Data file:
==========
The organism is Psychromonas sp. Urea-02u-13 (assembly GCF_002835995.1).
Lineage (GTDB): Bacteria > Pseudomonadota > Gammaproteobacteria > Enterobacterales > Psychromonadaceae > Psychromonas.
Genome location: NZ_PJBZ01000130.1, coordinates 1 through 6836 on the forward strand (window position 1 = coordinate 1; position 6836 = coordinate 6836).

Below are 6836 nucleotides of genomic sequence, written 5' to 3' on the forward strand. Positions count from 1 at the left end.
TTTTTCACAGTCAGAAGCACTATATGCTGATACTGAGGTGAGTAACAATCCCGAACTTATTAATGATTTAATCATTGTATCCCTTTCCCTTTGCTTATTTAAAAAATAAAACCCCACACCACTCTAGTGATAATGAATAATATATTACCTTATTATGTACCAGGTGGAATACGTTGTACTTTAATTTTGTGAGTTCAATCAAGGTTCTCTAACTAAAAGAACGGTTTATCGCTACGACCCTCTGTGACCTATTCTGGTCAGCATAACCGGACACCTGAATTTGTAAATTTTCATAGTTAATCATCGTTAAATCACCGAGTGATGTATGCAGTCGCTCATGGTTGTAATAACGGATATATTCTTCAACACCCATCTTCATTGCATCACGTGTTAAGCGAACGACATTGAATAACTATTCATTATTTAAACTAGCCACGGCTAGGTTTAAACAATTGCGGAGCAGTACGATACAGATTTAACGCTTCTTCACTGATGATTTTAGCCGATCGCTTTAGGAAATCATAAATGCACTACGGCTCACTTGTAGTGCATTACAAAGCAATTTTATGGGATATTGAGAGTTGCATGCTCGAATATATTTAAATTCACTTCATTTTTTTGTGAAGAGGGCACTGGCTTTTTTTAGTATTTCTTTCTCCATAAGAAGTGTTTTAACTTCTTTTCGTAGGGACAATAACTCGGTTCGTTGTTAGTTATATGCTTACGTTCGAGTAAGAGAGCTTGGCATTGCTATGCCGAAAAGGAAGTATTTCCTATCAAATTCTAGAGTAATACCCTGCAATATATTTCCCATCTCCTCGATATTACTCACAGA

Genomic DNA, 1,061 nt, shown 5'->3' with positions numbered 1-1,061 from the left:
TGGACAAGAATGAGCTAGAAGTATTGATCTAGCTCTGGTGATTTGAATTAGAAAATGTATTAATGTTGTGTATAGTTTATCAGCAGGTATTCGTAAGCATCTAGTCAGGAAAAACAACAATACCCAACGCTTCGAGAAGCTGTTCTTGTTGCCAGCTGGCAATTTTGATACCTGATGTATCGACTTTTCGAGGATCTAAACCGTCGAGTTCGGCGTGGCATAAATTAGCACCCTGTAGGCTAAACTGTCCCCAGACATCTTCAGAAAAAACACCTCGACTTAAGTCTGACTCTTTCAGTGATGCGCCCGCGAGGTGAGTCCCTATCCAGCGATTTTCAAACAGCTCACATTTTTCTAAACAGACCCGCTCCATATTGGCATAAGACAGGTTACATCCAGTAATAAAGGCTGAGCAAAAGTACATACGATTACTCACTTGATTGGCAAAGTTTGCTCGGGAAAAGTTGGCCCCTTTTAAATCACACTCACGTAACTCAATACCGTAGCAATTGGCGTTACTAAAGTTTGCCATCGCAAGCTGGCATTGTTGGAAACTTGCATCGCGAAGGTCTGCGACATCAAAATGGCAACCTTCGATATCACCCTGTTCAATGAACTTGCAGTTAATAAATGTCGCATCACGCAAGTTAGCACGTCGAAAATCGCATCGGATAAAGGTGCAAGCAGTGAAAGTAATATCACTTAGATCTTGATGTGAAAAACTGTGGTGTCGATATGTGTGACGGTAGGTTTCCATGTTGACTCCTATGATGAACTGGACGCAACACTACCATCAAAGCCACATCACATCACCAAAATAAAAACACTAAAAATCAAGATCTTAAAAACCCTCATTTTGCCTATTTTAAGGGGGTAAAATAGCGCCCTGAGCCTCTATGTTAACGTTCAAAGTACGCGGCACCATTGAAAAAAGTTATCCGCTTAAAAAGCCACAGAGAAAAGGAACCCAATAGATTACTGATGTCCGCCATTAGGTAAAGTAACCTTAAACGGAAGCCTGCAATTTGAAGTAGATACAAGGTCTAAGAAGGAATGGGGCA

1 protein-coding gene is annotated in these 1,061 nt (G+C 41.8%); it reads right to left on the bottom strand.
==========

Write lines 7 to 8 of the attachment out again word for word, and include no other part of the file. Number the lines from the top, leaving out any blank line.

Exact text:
TGGACAAGAATGAGCTAGAAGTATTGATCTAGCTCTGGTGATTTGAATTAGAAAATGTATTAATGTTGTGTATAGTTTATCAGCAGGTATTCGTAAGCATCTAGTCAGGAAAAACAACAATACCCAACGCTTCGAGAAGCTGTTCTTGTTGCCAGCTGGCAATTTTGATACCTGATGTATCGACTTTTCGAGGATCTAAACCGTCGAGTTCGGCGTGGCATAAATTAGCACCCTGTAGGCTAAACTGTCCCCAGACATCTTCAGAAAAAACACCTCGACTTAAGTCTGACTCTTTCAGTGATGCGCCCGCGAGGTGAGTCCCTATCCAGCGATTTTCAAACAGCTCACATTTTTCTAAACAGACCCGCTCCATATTGGCATAAGACAGGTTACATCCAGTAATAAAGGCTGAGCAAAAGTACATACGATTACTCACTTGATTGGCAAAGTTTGCTCGGGAAAAGTTGGCCCCTTTTAAATCACACTCACGTAACTCAATACCGTAGCAATTGGCGTTACTAAAGTTTGCCATCGCAAGCTGGCATTGTTGGAAACTTGCATCGCGAAGGTCTGCGACATCAAAATGGCAACCTTCGATATCACCCTGTTCAATGAACTTGCAGTTAATAAATGTCGCATCACGCAAGTTAGCACGTCGAAAATCGCATCGGATAAAGGTGCAAGCAGTGAAAGTAATATCACTTAGATCTTGATGTGAAAAACTGTGGTGTCGATATGTGTGACGGTAGGTTTCCATGTTGACTCCTATGATGAACTGGACGCAACACTACCATCAAAGCCACATCACATCACCAAAATAAAAACACTAAAAATCAAGATCTTAAAAACCCTCATTTTGCCTATTTTAAGGGGGTAAAATAGCGCCCTGAGCCTCTATGTTAACGTTCAAAGTACGCGGCACCATTGAAAAAAGTTATCCGCTTAAAAAGCCACAGAGAAAAGGAACCCAATAGATTACTGATGTCCGCCATTAGGTAAAGTAACCTTAAACGGAAGCCTGCAATTTGAAGTAGATACAAGGTCTAAGAAGGAATGGGGCA

1 protein-coding gene is annotated in these 1,061 nt (G+C 41.8%); it reads right to left on the bottom strand.